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The good: you can make any cut with a straight edge razor you can make with scissors, so whatever look you want, it's achievable. The bad: using a razor requires some care and experience, so if you're a newbie you might want to practice on a mannequin first. Razors won't set you back more than about $10, and you can find them at any beauty supply store. For safety's sake, keep the blade guard on when you aren't using your straight edge razor.
Prep your hair: wash it, towel dry it and comb it the way you want it parted.
Pull back the razor cover to open the razor. The cover folds out to about 135 degrees.
Slip your thumb beside the razor just underneath i . Place your index and middle fingers on the top of the blade and slide your ring finger through the curved loop on the blade handle. This is the professional way to hold a razor.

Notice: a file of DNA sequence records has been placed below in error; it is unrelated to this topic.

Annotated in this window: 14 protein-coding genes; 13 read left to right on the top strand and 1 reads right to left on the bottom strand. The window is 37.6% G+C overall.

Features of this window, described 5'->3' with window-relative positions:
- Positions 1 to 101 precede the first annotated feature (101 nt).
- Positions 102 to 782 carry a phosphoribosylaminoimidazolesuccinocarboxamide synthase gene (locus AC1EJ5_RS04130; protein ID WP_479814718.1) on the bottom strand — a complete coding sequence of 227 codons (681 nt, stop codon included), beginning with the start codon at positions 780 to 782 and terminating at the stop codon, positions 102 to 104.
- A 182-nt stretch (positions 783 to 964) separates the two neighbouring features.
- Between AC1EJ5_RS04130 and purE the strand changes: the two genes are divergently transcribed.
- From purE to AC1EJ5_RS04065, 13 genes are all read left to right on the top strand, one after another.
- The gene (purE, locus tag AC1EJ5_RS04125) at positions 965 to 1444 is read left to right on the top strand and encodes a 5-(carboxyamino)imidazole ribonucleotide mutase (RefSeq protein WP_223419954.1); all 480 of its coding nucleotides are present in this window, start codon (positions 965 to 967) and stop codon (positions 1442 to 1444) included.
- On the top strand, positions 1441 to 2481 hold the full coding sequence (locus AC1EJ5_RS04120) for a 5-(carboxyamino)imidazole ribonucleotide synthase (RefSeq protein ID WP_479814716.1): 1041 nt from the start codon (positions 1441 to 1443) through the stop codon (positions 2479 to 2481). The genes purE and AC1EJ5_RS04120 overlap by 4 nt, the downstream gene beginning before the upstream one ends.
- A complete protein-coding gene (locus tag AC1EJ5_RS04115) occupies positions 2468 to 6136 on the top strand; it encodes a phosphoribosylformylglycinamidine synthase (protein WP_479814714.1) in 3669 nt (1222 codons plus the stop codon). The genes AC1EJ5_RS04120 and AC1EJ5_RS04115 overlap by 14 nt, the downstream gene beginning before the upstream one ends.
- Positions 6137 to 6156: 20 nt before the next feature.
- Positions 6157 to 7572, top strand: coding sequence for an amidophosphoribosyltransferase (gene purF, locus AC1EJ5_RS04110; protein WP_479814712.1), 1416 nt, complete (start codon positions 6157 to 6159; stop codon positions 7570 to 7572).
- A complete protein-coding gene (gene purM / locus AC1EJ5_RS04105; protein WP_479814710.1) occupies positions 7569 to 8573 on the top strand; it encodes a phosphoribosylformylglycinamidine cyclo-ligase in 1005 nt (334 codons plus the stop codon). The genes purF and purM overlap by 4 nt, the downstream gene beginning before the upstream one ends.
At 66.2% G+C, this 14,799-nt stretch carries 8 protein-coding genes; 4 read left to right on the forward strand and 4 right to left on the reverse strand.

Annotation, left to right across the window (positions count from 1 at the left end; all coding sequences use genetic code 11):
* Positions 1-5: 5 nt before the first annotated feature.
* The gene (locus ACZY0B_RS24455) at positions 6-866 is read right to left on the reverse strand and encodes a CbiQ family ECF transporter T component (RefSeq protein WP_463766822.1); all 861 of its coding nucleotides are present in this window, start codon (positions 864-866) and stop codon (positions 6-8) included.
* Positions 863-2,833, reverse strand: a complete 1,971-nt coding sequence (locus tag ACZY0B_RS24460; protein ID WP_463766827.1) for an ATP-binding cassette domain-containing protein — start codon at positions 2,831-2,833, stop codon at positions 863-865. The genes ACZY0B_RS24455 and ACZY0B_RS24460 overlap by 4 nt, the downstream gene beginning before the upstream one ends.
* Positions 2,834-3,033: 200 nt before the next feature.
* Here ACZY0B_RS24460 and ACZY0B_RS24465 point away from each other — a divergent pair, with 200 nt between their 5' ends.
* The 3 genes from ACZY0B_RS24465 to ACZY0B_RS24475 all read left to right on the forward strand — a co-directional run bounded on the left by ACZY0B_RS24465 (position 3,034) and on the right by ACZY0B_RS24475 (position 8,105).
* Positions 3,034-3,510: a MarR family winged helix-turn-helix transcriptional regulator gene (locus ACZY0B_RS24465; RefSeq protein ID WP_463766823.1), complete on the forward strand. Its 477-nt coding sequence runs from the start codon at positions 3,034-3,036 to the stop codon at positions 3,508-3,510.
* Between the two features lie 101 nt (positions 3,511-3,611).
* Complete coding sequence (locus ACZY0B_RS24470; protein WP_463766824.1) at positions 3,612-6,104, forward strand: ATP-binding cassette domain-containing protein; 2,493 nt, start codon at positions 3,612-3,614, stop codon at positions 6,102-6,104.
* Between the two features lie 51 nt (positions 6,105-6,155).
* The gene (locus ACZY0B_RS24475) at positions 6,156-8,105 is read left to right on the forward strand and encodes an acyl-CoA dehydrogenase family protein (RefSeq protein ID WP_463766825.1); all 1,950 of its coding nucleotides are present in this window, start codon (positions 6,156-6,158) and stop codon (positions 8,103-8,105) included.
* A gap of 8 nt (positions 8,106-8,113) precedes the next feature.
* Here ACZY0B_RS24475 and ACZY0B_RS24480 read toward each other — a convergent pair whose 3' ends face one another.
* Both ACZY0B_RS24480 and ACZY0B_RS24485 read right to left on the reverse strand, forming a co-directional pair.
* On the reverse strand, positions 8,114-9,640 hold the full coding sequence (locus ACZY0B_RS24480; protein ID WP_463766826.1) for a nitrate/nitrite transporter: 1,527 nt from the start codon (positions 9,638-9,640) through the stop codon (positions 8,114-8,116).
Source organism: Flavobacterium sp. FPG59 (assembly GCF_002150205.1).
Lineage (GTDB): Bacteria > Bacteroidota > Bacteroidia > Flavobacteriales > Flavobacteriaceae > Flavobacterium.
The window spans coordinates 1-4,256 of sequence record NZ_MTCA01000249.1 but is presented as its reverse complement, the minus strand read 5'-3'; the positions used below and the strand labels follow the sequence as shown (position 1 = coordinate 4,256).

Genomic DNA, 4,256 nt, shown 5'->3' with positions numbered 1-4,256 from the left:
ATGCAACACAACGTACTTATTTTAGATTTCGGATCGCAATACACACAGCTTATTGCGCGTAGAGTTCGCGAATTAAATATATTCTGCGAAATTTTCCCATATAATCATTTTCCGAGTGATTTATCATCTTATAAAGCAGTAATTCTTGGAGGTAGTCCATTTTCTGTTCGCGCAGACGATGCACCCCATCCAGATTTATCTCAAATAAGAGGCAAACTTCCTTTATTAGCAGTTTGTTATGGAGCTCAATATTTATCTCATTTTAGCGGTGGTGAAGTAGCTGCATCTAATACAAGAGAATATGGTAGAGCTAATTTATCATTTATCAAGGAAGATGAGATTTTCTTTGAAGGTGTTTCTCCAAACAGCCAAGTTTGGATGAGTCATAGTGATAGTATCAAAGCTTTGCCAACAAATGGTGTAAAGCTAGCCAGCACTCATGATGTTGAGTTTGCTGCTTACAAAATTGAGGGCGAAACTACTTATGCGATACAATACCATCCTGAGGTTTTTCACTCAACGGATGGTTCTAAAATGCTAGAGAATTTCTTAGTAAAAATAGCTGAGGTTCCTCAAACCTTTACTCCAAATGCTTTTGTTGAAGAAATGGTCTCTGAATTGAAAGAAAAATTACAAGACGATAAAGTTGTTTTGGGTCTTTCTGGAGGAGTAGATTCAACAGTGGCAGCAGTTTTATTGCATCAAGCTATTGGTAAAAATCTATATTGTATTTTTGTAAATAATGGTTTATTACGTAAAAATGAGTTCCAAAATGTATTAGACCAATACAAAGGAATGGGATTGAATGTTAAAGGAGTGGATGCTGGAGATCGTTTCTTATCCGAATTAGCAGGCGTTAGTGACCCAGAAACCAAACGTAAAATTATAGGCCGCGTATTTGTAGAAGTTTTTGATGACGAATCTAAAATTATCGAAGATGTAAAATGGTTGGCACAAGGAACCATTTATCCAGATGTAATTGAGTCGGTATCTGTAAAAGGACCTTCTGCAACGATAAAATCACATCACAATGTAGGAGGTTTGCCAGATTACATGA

Pick up 1 inch of hair. Hold your fingers just below the line you want to cut.
Bring the razor just above your fingers so the blade parallels the floor. Flick your wrist to cut hair with the razor. With this technique, use the entire razor blade.
Make all of your blunt cuts like this, with the razor held out straight. To add texture or movement, turn your wrist so the razor makes a 45 degree angle. Using the top 1/3 of the blade only, push into the section of hair to snip it.
Work either from side to side or from top to bottom with the razor. For example, begin at the crown of your head and work down toward your neck.
Don't razor cut curly or wiry hair or overprocessed damage hair, as it's more prone to breakage.